Members of Brooklyn’s Community Board 1 are expressing “outrage” that the Department of Buildings is allowing the developer of the Domino Sugar site to build on weekends, potentially disrupting Williamsburgers from sleeping in on Saturdays.
At a packed meeting of the board’s land use committee, discussion centered around a petition started last week by waterfront resident Mark Brinda. As of last night’s hearing, the development’s direct neighbor had collected 274 signatures over the course of three and a half days, mostly from people who live within a block or two of the site.
Yesterday evening’s discussion often devolved into squabbling over the minutest of details, while a sense of misunderstanding and frustration dominated. But one thing was certain– each member of the committee present agreed that weekend construction at the Domino site was unacceptable.
Last week, during a meeting at The Woods, Domino’s developer informed the community it might carry out Saturday construction, as early as 7 a.m. “Hours are dictated by the Buildings Department — yes, it could potentially be on Saturdays,” Jed Walentas informed.
The Two Trees principal explained that Saturday work was “more efficient and more expedient, and for some community folks they also prefer that the construction go faster. Construction workers want to work Saturdays and they want to work overtime.” He added that “we are not off at the Buildings Department advocating for Saturday work days, the people that work on-site are.”
Today Brinda told B+B that, in granting permits for after-hours construction and demolition at the Domino site, it’s clear “the Department of Buildings has ignored the will of the community.”
The community board’s decisions are merely non-binding recommendations to the Department of Buildings, and according to District Manager Gerald Esposito, developers often exploit loopholes to make the DOB see things their way: “They’ll put down whatever they have to in order to get the permit.”
When we asked the DOB what sort of general requirements have to be met for an after-hours work variance to be granted, a press rep told us, “Every project is different in what it requires.”
Last night, the absence of Rob Solano, a committee member who has argued that after-hours construction will expedite affordable housing construction, prevented the board from making any dramatic moves away from previous decisions. But the committee did end the night by passing two motions. Firstly, Esposito will write a letter to the DOB on behalf of the community, expressing “outrage” that the agency has ignored the community board’s previous recommendations against after-hours and weekend construction. The committee also plans to request that the DOB send a representative to speak at its next meeting and explain the process of obtaining weekend construction permits.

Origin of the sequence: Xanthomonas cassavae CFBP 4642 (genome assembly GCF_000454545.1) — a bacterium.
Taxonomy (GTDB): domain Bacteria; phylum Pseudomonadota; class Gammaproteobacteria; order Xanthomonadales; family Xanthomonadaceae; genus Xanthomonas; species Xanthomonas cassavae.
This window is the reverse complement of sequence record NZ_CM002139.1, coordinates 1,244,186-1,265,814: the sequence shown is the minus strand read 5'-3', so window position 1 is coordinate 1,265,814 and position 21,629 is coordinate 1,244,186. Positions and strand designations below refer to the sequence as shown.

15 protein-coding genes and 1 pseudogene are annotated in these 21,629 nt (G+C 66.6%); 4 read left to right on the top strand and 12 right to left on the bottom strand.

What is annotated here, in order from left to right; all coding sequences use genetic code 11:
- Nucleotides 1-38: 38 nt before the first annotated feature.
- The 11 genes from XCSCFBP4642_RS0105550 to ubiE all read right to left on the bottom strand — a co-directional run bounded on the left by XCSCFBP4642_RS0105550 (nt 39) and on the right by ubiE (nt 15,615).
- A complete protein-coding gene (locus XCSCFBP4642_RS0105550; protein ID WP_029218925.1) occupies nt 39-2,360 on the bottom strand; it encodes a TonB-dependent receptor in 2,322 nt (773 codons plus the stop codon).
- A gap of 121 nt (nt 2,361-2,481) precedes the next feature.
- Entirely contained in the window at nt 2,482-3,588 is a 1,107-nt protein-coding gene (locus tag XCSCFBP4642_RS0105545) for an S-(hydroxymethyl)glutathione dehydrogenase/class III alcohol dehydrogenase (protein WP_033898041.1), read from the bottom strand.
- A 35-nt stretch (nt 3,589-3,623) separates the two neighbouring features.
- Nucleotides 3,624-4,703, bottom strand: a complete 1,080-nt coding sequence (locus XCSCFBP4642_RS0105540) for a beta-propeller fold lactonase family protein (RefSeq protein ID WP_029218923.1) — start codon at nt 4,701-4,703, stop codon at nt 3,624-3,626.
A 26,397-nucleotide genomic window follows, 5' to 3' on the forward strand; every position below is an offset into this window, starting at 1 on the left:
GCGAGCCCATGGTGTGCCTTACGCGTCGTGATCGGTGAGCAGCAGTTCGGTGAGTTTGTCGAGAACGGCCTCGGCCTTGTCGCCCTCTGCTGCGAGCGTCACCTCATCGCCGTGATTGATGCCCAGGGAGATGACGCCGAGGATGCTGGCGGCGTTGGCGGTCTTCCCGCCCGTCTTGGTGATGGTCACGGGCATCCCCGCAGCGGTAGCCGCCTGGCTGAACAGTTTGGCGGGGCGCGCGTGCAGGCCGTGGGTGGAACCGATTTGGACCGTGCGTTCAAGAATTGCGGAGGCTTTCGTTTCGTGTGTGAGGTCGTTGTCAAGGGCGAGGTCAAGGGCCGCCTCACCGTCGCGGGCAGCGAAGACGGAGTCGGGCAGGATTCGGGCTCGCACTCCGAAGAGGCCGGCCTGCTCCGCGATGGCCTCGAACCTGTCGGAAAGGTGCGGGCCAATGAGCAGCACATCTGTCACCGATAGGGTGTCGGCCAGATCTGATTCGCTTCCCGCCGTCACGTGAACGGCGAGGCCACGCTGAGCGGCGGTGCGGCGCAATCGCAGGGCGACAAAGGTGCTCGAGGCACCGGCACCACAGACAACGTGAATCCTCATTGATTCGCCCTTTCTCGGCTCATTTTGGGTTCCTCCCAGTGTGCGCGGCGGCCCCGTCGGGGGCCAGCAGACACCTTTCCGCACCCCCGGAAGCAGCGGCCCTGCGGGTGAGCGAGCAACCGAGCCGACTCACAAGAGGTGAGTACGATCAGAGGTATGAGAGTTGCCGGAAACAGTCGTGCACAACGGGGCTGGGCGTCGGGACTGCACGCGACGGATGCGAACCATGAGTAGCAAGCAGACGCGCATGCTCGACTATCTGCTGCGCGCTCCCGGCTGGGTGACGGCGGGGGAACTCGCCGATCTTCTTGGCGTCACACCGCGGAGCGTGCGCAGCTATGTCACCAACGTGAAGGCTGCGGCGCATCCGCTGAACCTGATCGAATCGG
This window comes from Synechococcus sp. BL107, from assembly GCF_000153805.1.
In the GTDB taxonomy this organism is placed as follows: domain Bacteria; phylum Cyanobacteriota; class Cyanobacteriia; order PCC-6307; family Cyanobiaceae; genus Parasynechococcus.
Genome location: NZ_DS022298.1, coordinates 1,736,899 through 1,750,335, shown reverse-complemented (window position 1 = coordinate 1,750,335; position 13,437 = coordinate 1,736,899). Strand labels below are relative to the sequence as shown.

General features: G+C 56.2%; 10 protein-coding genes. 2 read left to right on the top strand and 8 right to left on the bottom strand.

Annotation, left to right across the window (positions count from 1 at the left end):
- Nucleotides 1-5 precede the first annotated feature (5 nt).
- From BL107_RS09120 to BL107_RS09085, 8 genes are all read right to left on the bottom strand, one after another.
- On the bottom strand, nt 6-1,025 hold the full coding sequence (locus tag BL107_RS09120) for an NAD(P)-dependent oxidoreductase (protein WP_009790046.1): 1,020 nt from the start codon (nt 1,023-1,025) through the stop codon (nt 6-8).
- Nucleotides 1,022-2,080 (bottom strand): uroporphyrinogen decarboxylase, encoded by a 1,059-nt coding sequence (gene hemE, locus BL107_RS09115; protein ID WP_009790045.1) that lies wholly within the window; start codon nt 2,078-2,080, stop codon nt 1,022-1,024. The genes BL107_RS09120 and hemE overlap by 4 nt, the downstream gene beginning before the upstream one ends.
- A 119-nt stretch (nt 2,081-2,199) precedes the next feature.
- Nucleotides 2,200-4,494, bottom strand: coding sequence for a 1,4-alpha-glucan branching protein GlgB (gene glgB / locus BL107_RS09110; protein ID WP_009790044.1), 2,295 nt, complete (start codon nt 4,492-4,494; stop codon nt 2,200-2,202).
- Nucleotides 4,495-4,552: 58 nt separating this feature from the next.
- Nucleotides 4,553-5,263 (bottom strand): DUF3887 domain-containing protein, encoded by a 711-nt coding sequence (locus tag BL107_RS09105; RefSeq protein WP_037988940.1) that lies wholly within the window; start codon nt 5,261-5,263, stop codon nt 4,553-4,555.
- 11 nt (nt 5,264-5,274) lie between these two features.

Today, a spokesperson for City Council member Stephen Levin told us, “This is going to be a long project — 10 to 15 years — and the community is going to feel the impact of that. It’s important that if they have any issues with the construction or demolition that the developer responds to those needs.”
The rep said Levin’s office plans to meet with the Department of Buildings soon to “figure out exactly what is going on at this site.”
But Brinda is still convinced the community will have to take on a large part of the fight as well. As of this morning, he had collected 327 signatures. His online petition includes a comments section where residents have expressed their frustrations:
“It is not in the best interest of the community to allow Saturday work at Domino. It is only in the best interest of Two Trees.”
“Two Trees and our beloved mayor has screwed Williamsburg over quite enough, thank you.”
Update, Monday October 13th, 2014: Mark Brinda sent us a handful of documents providing evidence that the DOB has ignored the wishes of the Community Board. Click the thumbnails below to see (1) a Department of Buildings document tracking all after hours work permits issued to the Domino demo and construction site from May 8th, 2014 through July 7th, 2014. The reason for the variance given was “public safety.” (2) The Community Board’s letter of outrage to the DOB dated August 7th, 2014 and (3) the DOB’s after work variance permit dated October 11th, 2014 through October 18th, 2014.